Achieving Balance As Primary Leadership Trait

I write most Fridays on leadership. And I can’t believe it’s Friday already. This was a hectic week at a high technology conference in Austin for Dell Computers.

This article on leadership from the New York Times popped into my reader this week. It puts forth an interesting concept. Balance.

Are you decisive? Good, right? But what if you are too decisive without the balance of an open mind. I remember taking my first marketing job back in the 80s. I had a fixed model in my head about how to go to market with a computer add-on product. 

The model wasn’t good. But then, neither was the product. Oh, well.

Today we talk much about collaboration. Millennials wish to collaborate, we’re told. That’s all good. But what if we collaborate so much that no decisions are made. Not so good, right?

Ancient wisdom from Greece, the Middle East and the Far East all extol the beauty, grace, and necessity of balance.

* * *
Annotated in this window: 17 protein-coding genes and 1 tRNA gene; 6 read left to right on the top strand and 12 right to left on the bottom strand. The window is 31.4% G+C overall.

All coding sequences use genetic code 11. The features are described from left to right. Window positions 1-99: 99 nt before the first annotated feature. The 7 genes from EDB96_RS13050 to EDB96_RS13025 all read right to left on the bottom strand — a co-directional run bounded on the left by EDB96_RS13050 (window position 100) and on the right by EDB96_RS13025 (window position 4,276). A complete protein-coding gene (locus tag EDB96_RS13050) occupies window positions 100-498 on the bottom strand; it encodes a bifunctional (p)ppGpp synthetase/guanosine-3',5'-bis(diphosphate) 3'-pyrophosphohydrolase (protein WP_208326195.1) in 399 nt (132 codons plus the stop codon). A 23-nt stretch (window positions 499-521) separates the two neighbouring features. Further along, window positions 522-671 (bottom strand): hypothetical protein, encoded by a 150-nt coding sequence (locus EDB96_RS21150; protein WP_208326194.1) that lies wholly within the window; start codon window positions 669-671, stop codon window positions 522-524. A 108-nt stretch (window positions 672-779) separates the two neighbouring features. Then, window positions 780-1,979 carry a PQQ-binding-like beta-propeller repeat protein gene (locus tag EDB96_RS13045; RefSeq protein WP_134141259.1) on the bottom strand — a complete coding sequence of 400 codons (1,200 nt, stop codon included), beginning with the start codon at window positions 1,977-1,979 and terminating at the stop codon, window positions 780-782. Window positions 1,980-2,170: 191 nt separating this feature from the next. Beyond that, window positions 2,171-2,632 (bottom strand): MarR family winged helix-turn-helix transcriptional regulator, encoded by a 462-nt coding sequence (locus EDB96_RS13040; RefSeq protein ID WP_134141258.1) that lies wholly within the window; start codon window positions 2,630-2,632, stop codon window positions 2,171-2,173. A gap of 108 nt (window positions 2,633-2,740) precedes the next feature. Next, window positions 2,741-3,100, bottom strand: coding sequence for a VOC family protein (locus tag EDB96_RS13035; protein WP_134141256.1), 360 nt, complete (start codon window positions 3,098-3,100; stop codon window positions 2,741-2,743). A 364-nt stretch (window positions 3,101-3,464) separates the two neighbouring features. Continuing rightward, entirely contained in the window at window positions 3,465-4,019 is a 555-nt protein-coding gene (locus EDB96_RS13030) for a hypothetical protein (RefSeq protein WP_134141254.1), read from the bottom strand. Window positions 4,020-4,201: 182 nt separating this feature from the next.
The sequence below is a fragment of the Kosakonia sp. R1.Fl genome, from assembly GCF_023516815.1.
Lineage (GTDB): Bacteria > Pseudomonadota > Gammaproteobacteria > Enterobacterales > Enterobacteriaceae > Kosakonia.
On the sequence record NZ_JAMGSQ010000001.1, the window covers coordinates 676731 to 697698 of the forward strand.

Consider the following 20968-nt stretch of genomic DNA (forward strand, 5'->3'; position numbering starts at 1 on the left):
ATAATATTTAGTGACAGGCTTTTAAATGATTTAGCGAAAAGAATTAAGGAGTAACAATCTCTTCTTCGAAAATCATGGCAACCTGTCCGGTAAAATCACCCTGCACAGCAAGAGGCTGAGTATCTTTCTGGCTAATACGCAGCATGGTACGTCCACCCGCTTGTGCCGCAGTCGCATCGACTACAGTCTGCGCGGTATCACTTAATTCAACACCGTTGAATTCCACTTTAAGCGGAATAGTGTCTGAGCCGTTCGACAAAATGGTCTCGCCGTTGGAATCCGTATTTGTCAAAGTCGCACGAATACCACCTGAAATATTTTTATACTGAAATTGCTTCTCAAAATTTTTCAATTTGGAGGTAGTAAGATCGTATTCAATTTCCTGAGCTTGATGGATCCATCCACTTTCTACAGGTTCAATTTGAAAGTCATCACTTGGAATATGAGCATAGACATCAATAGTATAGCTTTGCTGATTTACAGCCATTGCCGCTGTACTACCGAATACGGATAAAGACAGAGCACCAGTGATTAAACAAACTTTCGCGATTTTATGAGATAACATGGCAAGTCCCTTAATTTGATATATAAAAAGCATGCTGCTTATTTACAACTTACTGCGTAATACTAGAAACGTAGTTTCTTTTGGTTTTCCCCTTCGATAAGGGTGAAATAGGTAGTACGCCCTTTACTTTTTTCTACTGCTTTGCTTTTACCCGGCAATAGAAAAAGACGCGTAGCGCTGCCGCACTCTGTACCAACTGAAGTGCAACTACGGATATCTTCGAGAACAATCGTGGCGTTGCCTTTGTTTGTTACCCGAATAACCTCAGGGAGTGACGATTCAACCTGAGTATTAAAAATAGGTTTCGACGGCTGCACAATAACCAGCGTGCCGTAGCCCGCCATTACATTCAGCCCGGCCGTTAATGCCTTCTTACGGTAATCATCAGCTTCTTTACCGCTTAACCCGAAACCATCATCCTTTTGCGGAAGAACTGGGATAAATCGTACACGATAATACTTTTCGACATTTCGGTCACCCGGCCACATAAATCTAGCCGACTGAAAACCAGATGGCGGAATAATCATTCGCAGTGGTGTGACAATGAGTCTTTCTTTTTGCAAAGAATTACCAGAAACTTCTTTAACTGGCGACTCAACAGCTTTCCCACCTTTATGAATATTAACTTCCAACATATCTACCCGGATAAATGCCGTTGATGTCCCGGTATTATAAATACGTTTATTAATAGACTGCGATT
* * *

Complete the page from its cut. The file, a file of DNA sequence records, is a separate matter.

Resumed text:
We would rather work for a balanced leader than an unbalanced one. We ourselves probably feel better at night when we have been more balanced during the day.

Let’s take the idea a little further. Jon Swanson on his 300 Words a Day blog wrote about writing and telling stories aloud. Good point. My daily studies include both reading from the Bible and listening to teachers on podcasts. A balance of written and oral. I mostly write, but on my business side I used to have a fairly popular podcast (search Gary Mintchell on iTunes). I’ve let it go on vacation. Recently I’ve decided to put the effort into resuscitating it. Maybe I should do one for this blog. 

The point being–can I achieve a balance of written and oral communication?

I’d rather find more balance in my life, though. Breathing mindfully is a start. Bringing myself back to center when I feel out of balance. Or changing what I eat to balance my body. Or doing better at Eagle Pose in Yoga.

Balance is a good thing for the leader in us.

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